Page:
I still felt this way just a week ago, when a friend visited from Athens who I know from volunteering with there. I ached to be back in her position. Picking her up from the airport, I felt sick with myself just for having a car in the city, or Whole Foods in my fridge, or Vans on my feet. It feels stupid. I hope, to some degree, that it always feels this way. I hope that healthy awareness of self and surrounding can provide informed perspective, yet without judgement.

Stubborn as the internal battles have been in the last few months of my life (while formational to be sure), it's Chicago for now. If you had asked me in 2018 where I would be and what I would be doing this summer, I would have told you my many ruminating plans: ranging from studying language in Southern France to volunteering nomadically to teaching English in Vietnam. Being in Chicago, doing what I'm doing (perhaps I'll touch more on this later), was really not my plan. Yet I know it is exactly where I am meant to be right now. And for that, for now, I have found the peace I was seeking out everywhere else.

I am grateful for the way things have happened. I suspect somehow it will be cause for various aspects of my life here to look differently from the way they would have been if I hadn't been reluctant to come. For now, all I know is that my journey has led me back to this country, to this city, to this neighborhood, to this apartment. There is so much to learn here. And there are so many ways to cultivate new appreciation, living uncomfortably within a zone of comfort (and confronting the privilege that it is to even say that).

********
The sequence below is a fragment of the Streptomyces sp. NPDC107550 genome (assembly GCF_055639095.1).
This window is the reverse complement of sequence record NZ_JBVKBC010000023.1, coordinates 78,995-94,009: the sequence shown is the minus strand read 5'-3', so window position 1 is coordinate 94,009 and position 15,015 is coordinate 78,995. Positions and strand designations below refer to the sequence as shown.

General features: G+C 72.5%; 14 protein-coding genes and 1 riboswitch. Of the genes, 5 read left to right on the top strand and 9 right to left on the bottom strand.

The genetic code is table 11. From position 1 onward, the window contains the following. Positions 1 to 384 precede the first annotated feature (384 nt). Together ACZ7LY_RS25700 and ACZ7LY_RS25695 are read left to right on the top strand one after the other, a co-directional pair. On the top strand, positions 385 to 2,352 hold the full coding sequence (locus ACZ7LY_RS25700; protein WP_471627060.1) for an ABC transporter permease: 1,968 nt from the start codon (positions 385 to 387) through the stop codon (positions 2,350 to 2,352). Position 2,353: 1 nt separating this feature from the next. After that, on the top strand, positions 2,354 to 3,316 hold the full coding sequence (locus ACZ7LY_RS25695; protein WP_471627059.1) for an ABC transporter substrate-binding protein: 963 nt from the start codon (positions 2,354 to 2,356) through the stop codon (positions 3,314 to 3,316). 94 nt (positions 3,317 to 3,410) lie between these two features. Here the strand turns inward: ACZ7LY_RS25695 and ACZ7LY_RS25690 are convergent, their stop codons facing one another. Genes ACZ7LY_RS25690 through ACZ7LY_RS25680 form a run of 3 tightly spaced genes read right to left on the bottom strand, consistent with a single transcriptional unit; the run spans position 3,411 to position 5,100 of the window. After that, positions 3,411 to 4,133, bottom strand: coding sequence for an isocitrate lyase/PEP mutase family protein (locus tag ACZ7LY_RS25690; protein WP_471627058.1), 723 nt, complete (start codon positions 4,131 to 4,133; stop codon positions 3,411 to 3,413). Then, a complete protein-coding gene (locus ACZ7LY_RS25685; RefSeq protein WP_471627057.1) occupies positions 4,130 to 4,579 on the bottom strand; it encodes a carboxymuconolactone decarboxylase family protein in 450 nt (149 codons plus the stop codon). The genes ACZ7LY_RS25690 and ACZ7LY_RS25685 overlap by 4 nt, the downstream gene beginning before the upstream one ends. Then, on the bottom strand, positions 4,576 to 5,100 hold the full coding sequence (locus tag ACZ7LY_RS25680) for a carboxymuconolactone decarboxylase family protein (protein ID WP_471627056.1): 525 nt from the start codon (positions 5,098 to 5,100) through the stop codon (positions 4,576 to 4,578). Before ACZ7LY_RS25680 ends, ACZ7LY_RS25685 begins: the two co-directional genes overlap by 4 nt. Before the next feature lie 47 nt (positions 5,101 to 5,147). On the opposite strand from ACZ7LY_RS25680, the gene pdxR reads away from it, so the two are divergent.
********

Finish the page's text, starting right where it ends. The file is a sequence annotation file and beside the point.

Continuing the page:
Many of us are challengers, creators and solvers of problems, and we do not want easy. We reject the idea of settling. But perhaps more appropriate a phrasal verb than "settling down" is "settling in." I can't say I'm planting roots. I've bought some plants. The definition of settling in, "to arrange yourself and the things you own so you feel more comfortable in a new place" connotes contentment, and commitment. But there is still fluidity, and freedom. These value pairings can coexist.

So I find myself here. The sun has set. The swings are still creaking in lulling rhythm and cool air wafts in every few seconds or so. I am not planning something new. I am not looking for endeavors beyond that which is in front of me. I am here: here for now. I am settling in: it's settled.